Arabic, Chinese, English, French, Russian, and Spanish are the official languages of the United Nations. Portuguese is a major world language, and institutions from Brazil, the world's largest Portuguese-speaking country, played an important role in the early development of the WDL. Addition of other languages is under consideration, but should not compete with other pressing priorities, including increasing the volume and diversity of content from and about all countries in all languages and building digital capacity in developing countries.
   5. How can I use the content on this site?

      Content found on the WDL Web site is contributed by WDL partners. Copyright questions about partner content should be directed to that partner. When publishing or otherwise distributing materials found in a WDL partner's collections, the researcher has the obligation to determine and satisfy domestic and international copyright law or other use restrictions. You can find out more information about copyright law in the World Intellectual Property Organization's member states at . Many WDL items contain links to partner Web sites. Partner sites are also linked from the WDL partner page.
   6. How is this project funded?

      The World Digital Library is a collaborative project of the U.S. Library of Congress, UNESCO, and partners throughout the world. WDL partners contribute content as well as curatorial, cataloging, linguistic, and technical expertise. The project has also received private-sector support. More information on these contributions is available on the Financial Contributors and the Acknowledgements pages. The WDL is working to establish additional partnerships with technology companies and private foundations to support the advancement of this project.
   7. Who will use the site?

      Anyone with an interest in the wider world. Students, teachers, scholars and the general public may approach it in different ways, but there is something of interest for everyone.
   8. What libraries and institutions may participate?

      Any library, museum, archive or other cultural institution that has interesting historical and cultural content may participate.
   9. Is my country represented?

      There is some content about every UNESCO member country in the world. The WDL seeks to build capacity, especially in developing countries, to enable institutions from all countries to contribute additional content to the project. This will increase the volume and cultural diversity of items on the site and help to narrow the digital divide.
  10. How can my country (or institution) join the World Digital Library?

      Libraries, archives, museums, and other institutions interested in becoming partners should contact the WDL team. The WDL will work with prospective partners to identify important collections for possible inclusion, survey existing projects and capacities, and develop plans for participation.
  11. How can I get involved?

      The best way to get involved is to identify important collections that represent a particular country or culture and to work with the WDL team to have them included in the project. The starting point is content. We will be glad to provide information about volunteer opportunities and to discuss suggestions for the project with individuals who contact us .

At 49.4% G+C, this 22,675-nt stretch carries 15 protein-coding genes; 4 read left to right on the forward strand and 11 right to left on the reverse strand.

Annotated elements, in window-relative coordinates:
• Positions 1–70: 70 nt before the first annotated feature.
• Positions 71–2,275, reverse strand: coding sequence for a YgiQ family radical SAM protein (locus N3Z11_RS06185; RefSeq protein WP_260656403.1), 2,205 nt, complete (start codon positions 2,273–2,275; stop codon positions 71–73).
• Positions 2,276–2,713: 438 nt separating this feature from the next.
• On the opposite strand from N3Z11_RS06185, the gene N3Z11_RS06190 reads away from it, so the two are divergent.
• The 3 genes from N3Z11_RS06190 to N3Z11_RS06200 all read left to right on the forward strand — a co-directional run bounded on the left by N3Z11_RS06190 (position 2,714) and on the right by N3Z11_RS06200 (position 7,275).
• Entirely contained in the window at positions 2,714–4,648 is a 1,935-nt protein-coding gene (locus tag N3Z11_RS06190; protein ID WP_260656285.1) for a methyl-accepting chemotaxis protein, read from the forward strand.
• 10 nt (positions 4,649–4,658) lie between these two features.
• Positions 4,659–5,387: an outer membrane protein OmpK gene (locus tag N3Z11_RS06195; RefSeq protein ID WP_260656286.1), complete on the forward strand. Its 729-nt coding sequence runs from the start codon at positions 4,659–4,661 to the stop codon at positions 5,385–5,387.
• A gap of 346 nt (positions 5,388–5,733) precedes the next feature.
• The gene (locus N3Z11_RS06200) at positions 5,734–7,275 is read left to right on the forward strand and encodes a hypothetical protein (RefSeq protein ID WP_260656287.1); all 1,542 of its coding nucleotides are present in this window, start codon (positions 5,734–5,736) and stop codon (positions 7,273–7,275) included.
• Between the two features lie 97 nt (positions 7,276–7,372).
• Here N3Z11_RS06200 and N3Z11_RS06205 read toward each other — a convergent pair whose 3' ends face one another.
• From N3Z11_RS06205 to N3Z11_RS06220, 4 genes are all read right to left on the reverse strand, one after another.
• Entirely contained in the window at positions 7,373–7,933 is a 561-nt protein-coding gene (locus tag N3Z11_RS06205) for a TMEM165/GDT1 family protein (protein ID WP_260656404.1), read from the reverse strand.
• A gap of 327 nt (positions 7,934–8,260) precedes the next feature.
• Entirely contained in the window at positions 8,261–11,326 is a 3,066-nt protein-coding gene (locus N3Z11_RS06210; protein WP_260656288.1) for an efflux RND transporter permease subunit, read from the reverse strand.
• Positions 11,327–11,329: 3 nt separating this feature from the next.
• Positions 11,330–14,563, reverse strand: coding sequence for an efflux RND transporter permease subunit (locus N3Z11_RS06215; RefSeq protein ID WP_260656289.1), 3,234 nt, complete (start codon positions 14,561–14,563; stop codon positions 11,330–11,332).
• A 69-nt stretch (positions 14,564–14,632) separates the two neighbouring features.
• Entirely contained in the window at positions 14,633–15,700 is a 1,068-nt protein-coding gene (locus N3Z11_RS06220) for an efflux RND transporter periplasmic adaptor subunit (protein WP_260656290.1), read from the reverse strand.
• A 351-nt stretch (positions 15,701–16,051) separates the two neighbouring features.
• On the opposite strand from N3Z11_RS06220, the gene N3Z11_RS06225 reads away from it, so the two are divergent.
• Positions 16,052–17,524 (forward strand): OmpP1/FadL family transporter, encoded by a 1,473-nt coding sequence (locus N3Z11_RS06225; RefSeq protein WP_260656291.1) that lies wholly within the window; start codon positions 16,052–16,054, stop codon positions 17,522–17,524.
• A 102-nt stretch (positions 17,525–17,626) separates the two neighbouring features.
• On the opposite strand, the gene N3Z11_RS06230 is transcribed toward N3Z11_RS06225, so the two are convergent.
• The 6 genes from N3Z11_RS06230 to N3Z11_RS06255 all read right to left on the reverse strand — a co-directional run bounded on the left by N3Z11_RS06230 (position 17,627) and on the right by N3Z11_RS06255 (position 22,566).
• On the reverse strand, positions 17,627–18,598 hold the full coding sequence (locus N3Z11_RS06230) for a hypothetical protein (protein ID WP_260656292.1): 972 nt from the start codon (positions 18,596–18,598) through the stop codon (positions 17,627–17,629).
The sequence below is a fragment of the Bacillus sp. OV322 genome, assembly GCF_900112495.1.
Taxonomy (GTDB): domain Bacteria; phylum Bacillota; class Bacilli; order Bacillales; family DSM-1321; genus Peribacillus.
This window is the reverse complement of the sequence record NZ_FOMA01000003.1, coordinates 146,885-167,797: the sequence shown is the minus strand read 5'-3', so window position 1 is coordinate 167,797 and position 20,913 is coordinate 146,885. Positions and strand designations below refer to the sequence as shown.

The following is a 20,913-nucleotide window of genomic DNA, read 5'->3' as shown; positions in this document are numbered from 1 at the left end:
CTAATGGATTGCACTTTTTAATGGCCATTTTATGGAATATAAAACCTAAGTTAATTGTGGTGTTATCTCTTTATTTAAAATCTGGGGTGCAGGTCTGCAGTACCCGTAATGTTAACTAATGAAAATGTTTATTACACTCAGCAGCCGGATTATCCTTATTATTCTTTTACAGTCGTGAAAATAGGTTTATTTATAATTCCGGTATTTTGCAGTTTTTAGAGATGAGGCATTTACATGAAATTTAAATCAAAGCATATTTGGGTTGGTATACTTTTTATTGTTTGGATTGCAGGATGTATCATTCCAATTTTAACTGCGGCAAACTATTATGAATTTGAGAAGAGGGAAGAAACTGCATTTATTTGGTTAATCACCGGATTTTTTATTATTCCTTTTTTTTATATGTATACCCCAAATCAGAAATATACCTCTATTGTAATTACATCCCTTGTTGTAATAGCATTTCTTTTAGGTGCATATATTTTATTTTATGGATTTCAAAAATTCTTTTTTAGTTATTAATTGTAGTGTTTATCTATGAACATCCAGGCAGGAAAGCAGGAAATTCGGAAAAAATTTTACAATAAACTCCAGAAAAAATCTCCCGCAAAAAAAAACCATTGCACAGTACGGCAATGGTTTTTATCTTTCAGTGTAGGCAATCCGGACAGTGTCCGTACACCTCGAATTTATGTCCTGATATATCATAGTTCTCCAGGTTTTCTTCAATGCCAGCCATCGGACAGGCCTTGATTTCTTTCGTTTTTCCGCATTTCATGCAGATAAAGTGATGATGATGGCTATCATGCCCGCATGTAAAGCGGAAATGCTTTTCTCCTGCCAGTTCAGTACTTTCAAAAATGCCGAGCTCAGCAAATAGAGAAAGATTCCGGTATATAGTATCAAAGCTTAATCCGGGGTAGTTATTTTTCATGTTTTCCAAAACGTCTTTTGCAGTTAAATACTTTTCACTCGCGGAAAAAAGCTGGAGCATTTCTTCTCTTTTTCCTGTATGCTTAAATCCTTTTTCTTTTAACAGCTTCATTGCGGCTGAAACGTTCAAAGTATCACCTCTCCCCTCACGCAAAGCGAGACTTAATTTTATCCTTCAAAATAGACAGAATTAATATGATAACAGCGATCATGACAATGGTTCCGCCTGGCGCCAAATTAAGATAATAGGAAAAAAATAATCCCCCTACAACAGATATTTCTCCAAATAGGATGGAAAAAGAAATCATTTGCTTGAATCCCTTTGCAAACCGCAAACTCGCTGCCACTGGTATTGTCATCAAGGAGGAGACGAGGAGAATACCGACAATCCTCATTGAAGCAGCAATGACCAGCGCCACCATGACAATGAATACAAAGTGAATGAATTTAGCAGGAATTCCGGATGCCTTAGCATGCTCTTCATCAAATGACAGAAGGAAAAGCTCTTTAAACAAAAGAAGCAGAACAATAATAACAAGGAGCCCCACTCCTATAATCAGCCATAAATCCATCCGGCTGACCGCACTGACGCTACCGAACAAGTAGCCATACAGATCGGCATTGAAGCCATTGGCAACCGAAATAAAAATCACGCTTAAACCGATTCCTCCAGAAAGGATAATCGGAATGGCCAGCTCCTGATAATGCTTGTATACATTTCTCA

12. How is this project related to Europeana?

      Europeana and the WDL are separate projects. Europeana focuses on Europe and on collections about Europe held in European libraries, archives, and museums. The WDL has a worldwide focus. Institutions that are part of Europeana are welcome to participate in the WDL.
  13. Who maintains the Web site?

      The WDL site is hosted by the U.S. Library of Congress. A team based at the Library of Congress maintains the site.
  14. What changes are planned for the future?

      We are actively seeking more partner institutions and contributions of content, and working to improve cataloging, translation, and other functions.
  15. Where does the content come from?

      Libraries and other cultural institutions in Africa, Asia, Europe and North and South America. At the WDL's public launch in April 2009, there were contributions from 26 institutions in 19 countries, including major cultural institutions (mainly national libraries) from the largest Arabic-, Chinese-, English-, French-, Portuguese-, Russian-, and Spanish-speaking countries in the world. A current partner list is available on the WDL partner page.
  16. Who established the digitization standards?

      The metadata, digitization, and file transfer standards were established by the Library of Congress and other WDL partners, with input from the WDL working groups.
  17. How will the site be maintained and governed in the future?

      Sustainable growth will be based on the establishment of a worldwide network for the production, submission, cataloging and translation of content. UNESCO and the Library of Congress have issued a universal appeal for participation and are developing a multilateral charter. The WDL charter will provide for a governance structure, including annual meetings of partners to develop a model for long-term financial sustainability and to develop policies relating to intellectual property, and location and maintenance of host and mirror sites, among other issues.
  18. How can libraries, institutions, private-sector organizations and individuals support this project?

      Partners with culturally important and interesting collections and digitization capacity are needed to expand and diversify the site. Some partners need equipment and training to participate, especially in the developing world. Significant contributions in the following areas would help to build the WDL's capacity and assure its growth:
          * Digitization training and equipment: The challenge is to develop tools and procedures for the creation and processing of large volumes of content without compromising the quality (functionality, searchability, and user experience) of the Web site.
          * Dissemination and public outreach: Print and electronic publicity are needed to direct traffic to the site. Alternative delivery mechanisms (including mobile devices) will boost usage, especially in countries with low Internet and/or broadband penetration.
          * Cataloging and translation assistance: Strategies for engaging communities of volunteers (the wiki model) to help identify and describe primary resources, and to translate metadata, are being considered.
          * Financial Support: Substantial multi-year funding is needed for the establishment of digital conversion centers, the creation and processing of digital content, and further development of the WDL as a production network.